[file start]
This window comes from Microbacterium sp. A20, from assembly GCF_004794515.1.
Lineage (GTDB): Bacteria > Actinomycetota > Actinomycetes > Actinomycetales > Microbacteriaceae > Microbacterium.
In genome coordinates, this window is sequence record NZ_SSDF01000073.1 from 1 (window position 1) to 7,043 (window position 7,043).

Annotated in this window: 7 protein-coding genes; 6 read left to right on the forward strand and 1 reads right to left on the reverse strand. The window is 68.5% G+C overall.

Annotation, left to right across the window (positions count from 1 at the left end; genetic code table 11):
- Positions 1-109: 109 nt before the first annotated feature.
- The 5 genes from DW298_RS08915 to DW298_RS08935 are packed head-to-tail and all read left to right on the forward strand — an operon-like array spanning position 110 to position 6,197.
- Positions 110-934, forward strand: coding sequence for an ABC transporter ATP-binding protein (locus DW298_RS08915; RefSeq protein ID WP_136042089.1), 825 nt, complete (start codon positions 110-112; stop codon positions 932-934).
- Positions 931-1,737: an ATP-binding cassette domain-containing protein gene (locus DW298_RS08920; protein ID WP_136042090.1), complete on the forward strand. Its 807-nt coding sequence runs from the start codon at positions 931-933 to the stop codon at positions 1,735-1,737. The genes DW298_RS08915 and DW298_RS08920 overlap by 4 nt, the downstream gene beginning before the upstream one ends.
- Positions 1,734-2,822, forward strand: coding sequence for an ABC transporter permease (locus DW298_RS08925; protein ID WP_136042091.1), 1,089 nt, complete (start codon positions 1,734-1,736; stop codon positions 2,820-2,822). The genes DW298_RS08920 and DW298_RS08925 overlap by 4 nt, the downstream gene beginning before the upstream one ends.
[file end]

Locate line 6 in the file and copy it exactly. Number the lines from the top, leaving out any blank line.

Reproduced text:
- Positions 1-109: 109 nt before the first annotated feature.